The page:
Evan Soltas
May 17, 2012


In martial arts, a good rule of thumb is to spend as little time on the floor as you can. For monetary policy, this is also true. "The floor" -- the zero lower bound on the short-term nominal interest rate -- is a place where you're defenseless, where conventional monetary policy is widely understood to be ineffective. A knockout in martial arts often involves staying "down" on the floor for a certain amount of time; a monetary policy knockout, you might say, is the same -- the extended liquidity trap scenario we've seen in Japan and risk seeing in the United States is such a situation.

(I note here that monetary policy itself actually not ineffective, but the solution is to raise the rate of inflation, by which you can depress real interest rates without having to push against a nominal interest rate which cannot go lower.)

I've been thinking over my views about raising the expected rate of inflation, something which has won support from Paul Krugman and Matt O'Brien. I've never been too enthusiastic about the idea, because beyond the fact that I think NGDP should grow along a stable path, I'm a hard-line, low-and-stable inflation hawk. I see huge costs to inflation, particularly when it is unstable.

In this post, I want to recognize what I see as the strongest argument for [indeed] raising the Fed's inflation target, which currently stands at 2.0 percent in annual growth of the price index attached to personal consumption expenditures: there is a trade off between the nominal interest rate and the probability of zero lower bound events. Given the fact that the Fed targets inflation in the longer-run and stabilizes real variables in the short run by changing the federal funds rate, there is a rate of inflation so low that it jeopardizes the goal of real stabilization. In short, bring the long-term nominal interest rate low enough, and you'll run out of room to cut it and end up on the floor. Knockout.

With the 2 percent target for PCE index inflation, given the average level of business cycle volatility we have seen in the last decade, we give ourselves nearly a 50-50 chance of a zero lower bound event occurring at least once every decade.I made this graph by calculating the standard deviation and mean of the federal funds rate recommended by the Mankiw rule -- a regression equation fit from the unemployment rate and core PCE inflation -- and then found the fraction of the resultant probability distribution to the right of zero.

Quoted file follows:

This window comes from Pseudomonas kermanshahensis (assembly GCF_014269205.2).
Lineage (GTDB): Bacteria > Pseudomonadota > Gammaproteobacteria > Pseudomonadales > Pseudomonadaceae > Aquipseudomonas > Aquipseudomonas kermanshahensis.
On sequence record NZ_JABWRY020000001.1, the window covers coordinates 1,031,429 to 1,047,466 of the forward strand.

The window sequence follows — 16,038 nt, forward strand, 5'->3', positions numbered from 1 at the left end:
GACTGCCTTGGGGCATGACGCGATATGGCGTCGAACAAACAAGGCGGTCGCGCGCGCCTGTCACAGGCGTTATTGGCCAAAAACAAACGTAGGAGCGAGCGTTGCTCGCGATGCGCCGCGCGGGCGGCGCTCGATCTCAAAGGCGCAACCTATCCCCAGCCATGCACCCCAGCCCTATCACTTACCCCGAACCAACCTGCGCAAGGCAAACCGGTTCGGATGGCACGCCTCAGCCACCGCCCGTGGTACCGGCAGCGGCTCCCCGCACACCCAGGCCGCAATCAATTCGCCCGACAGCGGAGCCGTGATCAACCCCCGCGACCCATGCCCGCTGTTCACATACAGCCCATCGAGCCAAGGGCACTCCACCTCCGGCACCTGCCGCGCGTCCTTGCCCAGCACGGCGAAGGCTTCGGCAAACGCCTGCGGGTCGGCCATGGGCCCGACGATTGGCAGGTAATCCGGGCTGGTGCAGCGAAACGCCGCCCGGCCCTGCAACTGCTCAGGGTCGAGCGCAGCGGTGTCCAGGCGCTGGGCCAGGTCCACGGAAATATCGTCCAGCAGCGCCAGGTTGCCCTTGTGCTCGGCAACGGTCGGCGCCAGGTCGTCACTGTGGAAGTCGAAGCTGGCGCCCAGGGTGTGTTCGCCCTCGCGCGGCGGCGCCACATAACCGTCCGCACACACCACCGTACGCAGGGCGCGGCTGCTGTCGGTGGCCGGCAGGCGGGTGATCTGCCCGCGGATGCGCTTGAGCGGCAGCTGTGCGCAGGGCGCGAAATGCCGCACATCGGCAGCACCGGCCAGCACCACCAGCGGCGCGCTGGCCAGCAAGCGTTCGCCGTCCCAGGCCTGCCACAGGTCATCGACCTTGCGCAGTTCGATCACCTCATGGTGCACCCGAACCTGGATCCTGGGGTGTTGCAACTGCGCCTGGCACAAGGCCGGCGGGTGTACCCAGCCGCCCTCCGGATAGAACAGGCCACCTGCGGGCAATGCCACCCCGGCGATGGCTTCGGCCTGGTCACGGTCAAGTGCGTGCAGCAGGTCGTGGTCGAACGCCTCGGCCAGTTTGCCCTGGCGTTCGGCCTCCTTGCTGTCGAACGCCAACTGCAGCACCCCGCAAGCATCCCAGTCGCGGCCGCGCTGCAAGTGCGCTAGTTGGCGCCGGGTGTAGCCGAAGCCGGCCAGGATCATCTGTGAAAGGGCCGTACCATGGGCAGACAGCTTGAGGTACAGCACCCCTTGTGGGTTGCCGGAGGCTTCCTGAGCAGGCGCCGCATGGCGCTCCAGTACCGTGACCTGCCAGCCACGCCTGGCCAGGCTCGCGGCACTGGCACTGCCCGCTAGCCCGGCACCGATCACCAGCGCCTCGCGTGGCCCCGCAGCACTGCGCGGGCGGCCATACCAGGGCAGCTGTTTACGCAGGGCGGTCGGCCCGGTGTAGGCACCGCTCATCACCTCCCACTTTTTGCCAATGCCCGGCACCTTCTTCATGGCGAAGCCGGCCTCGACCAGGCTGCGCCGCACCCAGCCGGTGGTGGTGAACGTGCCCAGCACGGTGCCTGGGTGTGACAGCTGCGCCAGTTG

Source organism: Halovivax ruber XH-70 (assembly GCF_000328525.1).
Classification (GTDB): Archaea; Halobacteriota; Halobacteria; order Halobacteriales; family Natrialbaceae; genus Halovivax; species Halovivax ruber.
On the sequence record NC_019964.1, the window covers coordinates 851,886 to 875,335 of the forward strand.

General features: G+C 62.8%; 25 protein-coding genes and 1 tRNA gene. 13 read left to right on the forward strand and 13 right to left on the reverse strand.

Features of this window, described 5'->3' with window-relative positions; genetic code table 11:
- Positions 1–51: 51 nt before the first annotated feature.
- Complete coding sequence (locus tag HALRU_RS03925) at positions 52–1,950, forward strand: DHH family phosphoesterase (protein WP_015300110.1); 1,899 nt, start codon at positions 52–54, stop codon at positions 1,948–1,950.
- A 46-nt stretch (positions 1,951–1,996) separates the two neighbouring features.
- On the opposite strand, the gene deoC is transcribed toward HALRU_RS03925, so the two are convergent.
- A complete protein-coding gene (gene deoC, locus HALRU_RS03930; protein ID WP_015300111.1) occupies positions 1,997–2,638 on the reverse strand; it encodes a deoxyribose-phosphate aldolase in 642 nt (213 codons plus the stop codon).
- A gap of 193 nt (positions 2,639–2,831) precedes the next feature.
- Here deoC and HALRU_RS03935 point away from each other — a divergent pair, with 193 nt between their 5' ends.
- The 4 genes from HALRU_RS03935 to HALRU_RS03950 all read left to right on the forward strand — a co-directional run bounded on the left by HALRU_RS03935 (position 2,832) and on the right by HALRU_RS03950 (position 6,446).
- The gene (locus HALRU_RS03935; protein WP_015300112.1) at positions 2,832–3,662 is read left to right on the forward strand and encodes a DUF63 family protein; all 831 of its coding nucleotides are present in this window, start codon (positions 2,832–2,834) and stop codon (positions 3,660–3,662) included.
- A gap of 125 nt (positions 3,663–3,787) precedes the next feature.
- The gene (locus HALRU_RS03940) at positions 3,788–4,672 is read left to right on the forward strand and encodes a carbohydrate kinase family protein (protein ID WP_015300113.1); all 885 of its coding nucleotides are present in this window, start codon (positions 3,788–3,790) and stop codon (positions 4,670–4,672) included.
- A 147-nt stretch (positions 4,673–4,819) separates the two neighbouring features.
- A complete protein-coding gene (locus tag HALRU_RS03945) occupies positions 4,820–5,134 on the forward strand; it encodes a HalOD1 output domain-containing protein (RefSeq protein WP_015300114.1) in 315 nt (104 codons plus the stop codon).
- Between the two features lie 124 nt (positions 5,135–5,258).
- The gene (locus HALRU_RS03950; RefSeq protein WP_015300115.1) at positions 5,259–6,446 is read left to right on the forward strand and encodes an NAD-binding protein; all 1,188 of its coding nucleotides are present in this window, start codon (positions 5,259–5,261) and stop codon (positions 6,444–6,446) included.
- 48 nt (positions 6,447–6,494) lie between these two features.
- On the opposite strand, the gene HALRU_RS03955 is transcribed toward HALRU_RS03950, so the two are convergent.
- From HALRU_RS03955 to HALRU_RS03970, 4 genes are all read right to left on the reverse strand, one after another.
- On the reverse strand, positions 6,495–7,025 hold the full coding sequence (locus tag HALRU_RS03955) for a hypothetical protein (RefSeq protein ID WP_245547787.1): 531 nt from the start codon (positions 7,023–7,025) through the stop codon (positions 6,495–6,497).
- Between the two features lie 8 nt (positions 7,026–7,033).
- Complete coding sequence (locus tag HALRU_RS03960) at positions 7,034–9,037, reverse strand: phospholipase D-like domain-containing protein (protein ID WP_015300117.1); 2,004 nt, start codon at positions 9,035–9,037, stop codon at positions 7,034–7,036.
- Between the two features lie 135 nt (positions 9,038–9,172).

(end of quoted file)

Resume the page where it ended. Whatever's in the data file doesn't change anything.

I've used the Mankiw rule, rather than the actual federal funds rate, because we're trying to find out how often, given consistent economic volatility and a consistent monetary policy reaction function, we are supposed to go below zero but are constrained by the bound.

There are several reasons behind the recent jump. First, the level of business cycle volatility has increased markedly, even before the 2008 recession, towards the end of the so-called "Great Moderation." And second, we've been bringing down inflation expectations slowly, ever since the 1980 recession and the rise of Paul Volcker, which means that recommended nominal interest rates have fallen too. Put those two together, and you get a massive increase in the frequency of zero lower bound events.

Although I don't believe the business cycle exhibits normally-distributed properties, I assumed a normal distribution because it is a reasonable estimate of the lowest likelihood of extreme events. If you think, as I do, that there are "fat tails" -- likelihoods in excess of a normal distribution to extreme events -- then it follows logically that the probability here estimated of zero lower bound events is the minimum probability.

What all this suggests is that 2 percent inflation is not the ideal position in the tradeoff between the expected rate of inflation and the decadal probability of zero lower bound events. Given an estimate of the average cost of such a ZLB event and the marginal cost function of inflation, there should be an optimal rate of expected inflation. Since I don't have such numbers, nor do I know if they exist, we can look at this graph of inflation expectations vs. the decadal probability of ZLB events -- and it's pretty suggestive of the fact that moving a little bit higher in terms of inflation will be more than worth it in terms of the reduction in ZLB event probability and frequency.

Addendum (8/3/12): I just found this insightful 2011 paper by Gorodnichenko et al. which investigates the same question considered in this blog post. Using a different method, they find generally lower probabilities of ZLB events and conclude that the optimal rate of inflation for an inflation-targeting central bank is 1.3 percent year-over-year; for a price-level-targeting central bank, 0.3 percent year-over-year. In my graph above of probability of ZLB events, I calibrated my model with the most recent data point for the variance of the Mankiw indicator. That is my high-end estimate -- basically if the economy was to remain as unstable as it has been from 2008 onwards forever. That lines up with their high-end estimate on page 22 of the paper; they conclude that under such circumstances, the optimal rate of inflation rises to 2.5 percent year-over-year.